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    Asiana pilot set the engines to idle before crash

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    Originally published on December 12, 2013

    The pilots of the Asiana aircraft that crashed in San Francisco on July 6 were confused about the plane's automated control system and set the engines to remain idle before the crash.

    The throttle levers in the Boeing aircrafts are designed to move when the automatic system manipulates the engines. However, they will not move under the same mode as Airbus aircrafts.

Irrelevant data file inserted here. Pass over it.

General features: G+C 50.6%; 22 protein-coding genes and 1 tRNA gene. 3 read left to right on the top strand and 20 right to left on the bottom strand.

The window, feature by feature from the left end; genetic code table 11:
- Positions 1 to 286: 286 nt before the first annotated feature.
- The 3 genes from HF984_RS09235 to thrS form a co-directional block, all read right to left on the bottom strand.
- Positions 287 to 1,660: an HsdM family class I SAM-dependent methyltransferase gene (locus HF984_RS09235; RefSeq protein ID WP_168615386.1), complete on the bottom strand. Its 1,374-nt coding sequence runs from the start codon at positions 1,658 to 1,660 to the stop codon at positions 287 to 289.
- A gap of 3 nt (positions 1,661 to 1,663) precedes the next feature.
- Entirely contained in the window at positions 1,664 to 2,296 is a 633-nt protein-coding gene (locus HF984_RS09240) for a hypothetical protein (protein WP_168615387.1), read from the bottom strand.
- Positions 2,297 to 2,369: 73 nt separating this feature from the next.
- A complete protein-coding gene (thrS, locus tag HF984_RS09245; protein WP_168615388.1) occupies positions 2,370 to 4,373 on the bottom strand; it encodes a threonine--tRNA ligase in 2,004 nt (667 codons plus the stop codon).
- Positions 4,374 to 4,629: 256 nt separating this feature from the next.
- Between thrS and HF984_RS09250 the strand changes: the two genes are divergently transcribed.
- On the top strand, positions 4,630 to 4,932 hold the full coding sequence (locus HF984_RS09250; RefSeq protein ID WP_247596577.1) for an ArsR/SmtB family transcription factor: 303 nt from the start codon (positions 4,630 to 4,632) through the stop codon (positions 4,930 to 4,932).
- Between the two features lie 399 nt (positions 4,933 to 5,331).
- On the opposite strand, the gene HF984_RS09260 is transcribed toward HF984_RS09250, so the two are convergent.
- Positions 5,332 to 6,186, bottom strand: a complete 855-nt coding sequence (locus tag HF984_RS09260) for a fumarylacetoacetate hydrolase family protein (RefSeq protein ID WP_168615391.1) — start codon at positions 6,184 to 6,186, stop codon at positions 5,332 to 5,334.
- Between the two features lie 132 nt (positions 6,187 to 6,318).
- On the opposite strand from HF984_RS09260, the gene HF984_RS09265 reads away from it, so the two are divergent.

The captain Lee Kang Kuk was supposed to keep a hand on the throttle levers to feel them move, and he reportedly did so on and off. However, he was not alarmed by the lack of movement as he thought the auto-throttle would maintain a safe minimum speed with no signal.

    According to Bloomberg Businessweek, the pilots decided to add power to prevent the collision only 8.5 seconds after the initial speed warning. The plane lost lift as it was almost 65 kilometers per hour slower than its target speed.

    The plane was carrying 291 passengers and 16 crew members.Two passengers who were killed in the accident were 16-year-old girls from eastern China.


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